That is not to say I haven’t been up to anything. I completed an afghan for a nephew and started another one for a niece. I have 14 nieces and nephews and I’ve completed 6 blankets, so I’m almost halfway done! It’s a great way to pass the time. The pattern I use is very repetitive so I don’t even have to think about it much. I will usually crochet while listening to an audiobook or a podcast or watching tv.

I also have acquired a couple new gadgets. Mom toys, if you will. I bought myself a Ninja Foodi pressure cooker/air fryer thingamajig to celebrate my 21st wedding anniversary last month. I figured it was like a gift for both of us, because I have fun using it, and my husband gets to enjoy the food I make in it. Then for Mother’s Day my husband bought me (us) a robot vacuum. Like a Roomba but an off-brand. I didn’t think I would love it, and it’s such a cliché thing to buy for the mother of your children, but I am having fun with it. There is an APP you can use to operate it, and I’m a big fan of apps, so that kind of sold me on the whole idea. That and I believe our house is starting to smell a little less like dog and bacon grease.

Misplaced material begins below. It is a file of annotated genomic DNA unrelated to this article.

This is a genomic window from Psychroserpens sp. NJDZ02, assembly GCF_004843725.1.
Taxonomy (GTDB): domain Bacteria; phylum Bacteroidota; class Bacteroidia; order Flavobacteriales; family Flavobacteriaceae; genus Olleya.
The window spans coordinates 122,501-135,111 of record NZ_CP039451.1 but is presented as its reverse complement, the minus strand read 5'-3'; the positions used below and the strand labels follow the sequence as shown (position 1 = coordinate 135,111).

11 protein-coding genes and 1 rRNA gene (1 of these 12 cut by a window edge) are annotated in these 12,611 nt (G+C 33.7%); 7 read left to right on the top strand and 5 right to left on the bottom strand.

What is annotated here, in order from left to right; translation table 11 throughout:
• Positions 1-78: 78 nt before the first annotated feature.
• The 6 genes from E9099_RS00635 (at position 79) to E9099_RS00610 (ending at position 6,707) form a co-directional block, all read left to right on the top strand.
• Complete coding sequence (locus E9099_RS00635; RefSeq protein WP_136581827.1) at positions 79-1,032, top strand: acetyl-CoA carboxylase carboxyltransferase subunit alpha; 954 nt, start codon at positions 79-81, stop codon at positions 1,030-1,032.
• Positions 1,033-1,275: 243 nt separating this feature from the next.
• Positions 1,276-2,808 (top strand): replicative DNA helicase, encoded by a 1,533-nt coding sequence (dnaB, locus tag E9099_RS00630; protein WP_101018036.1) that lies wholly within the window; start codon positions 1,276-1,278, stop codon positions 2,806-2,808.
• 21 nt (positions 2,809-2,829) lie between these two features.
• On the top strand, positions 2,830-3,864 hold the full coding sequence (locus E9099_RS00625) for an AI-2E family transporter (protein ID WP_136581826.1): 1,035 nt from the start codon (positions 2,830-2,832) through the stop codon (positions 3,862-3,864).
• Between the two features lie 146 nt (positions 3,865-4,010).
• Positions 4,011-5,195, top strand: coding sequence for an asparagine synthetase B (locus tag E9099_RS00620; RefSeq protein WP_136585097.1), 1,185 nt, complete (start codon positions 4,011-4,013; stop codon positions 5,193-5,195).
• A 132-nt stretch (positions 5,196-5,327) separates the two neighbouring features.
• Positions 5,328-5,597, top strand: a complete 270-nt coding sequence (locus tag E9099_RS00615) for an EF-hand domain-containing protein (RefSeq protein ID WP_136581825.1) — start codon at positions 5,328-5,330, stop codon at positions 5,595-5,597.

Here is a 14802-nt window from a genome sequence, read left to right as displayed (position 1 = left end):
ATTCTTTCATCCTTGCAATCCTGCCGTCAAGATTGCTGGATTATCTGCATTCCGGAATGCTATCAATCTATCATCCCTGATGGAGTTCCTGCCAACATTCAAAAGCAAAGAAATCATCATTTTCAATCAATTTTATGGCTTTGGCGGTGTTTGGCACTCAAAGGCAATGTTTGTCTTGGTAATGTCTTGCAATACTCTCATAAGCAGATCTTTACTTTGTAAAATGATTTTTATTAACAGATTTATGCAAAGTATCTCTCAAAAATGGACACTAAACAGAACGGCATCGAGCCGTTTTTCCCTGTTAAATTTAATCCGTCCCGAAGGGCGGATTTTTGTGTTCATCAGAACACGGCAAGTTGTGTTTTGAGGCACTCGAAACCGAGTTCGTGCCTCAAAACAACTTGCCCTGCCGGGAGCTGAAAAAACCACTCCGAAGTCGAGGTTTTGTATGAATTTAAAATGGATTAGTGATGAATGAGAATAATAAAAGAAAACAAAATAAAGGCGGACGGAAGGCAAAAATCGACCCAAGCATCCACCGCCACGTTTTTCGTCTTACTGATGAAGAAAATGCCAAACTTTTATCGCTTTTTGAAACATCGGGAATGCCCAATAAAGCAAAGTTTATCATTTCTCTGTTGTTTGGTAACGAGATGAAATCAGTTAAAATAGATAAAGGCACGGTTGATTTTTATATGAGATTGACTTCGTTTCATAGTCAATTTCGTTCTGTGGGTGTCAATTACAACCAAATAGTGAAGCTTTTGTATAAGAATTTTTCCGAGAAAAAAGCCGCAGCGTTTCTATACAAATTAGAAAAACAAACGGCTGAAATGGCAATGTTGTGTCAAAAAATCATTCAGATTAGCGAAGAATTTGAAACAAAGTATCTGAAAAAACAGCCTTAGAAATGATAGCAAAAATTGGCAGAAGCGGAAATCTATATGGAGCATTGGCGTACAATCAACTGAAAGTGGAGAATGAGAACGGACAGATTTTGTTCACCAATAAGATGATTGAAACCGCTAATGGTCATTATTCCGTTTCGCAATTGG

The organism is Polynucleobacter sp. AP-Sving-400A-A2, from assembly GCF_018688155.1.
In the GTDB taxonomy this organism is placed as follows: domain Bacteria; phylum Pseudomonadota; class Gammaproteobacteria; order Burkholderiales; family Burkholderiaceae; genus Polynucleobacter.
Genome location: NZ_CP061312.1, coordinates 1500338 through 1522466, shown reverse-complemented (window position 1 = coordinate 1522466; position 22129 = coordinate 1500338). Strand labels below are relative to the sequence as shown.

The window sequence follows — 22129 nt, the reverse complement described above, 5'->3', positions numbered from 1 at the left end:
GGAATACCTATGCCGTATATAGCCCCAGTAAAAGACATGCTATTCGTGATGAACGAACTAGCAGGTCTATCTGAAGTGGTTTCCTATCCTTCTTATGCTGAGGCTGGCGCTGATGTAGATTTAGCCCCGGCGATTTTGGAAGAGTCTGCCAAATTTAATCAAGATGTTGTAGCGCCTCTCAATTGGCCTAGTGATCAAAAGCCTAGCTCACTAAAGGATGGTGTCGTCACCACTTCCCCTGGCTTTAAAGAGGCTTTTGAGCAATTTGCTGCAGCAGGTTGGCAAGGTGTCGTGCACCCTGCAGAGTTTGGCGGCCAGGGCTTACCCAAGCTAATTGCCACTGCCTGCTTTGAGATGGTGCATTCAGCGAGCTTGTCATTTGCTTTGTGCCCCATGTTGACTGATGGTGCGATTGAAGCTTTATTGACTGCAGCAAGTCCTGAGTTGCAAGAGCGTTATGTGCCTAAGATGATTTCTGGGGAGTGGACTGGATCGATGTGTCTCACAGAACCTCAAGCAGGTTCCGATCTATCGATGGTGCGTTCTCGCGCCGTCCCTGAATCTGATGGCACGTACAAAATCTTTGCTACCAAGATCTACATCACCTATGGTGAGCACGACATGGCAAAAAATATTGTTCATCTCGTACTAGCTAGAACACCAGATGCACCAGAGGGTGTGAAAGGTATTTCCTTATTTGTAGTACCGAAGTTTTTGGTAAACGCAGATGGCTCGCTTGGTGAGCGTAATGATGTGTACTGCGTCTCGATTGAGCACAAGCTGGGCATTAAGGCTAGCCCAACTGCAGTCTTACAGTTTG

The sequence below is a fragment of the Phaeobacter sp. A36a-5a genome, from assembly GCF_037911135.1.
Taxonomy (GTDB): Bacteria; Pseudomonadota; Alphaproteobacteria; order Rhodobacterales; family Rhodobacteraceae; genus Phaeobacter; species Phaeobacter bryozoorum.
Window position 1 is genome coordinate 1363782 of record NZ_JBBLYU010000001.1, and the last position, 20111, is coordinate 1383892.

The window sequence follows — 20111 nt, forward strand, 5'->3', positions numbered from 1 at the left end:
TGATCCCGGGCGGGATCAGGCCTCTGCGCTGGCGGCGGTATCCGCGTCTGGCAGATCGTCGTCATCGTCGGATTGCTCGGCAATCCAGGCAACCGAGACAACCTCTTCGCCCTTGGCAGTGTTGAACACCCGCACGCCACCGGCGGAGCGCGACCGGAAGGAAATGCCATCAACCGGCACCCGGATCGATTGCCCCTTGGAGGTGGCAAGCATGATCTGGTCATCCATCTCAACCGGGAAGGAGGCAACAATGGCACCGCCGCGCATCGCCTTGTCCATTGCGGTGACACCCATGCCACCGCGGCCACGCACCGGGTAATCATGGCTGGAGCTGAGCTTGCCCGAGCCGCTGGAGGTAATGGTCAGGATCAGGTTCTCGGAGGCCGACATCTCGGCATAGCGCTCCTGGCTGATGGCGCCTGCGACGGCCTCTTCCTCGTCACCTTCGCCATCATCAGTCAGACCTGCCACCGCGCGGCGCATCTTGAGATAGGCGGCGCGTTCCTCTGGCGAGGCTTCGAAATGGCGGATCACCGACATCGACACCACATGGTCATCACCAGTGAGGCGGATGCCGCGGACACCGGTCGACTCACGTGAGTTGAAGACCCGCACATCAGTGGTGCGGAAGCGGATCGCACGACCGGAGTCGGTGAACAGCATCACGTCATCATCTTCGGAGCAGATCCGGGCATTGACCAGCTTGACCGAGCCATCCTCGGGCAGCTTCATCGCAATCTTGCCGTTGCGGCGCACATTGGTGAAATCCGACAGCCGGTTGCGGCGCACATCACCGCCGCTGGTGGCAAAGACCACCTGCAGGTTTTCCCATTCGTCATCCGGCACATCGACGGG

I’ve been reading a lot of books lately. I recently finished Where the Crawdads Sing and I absolutely loved the entire story. It ended in a way that I did not expect, and it was beautiful. I’m not one to re-read books, but that’s one I think I could read over and over and not get tired of.

I also finished the audiobook, On Writing: A Memoir of the Craft, as read by it’s author, Stephen King. I haven’t read many of King’s books but what I have read I’ve enjoyed, and I love the movies that have been made based on his stories (Stand By Me, The Green Mile, Shawshank Redemption). I’m not generally into sci-fi or paranormal and I definitely don’t enjoy downright scary stuff, but those were all stories I enjoyed. And for all the crazy stuff he writes, Stephen KIng is a surprisingly normal guy. In this book he gave a lot of great advice for aspiring writers, so if that’s you, I highly recommend reading it.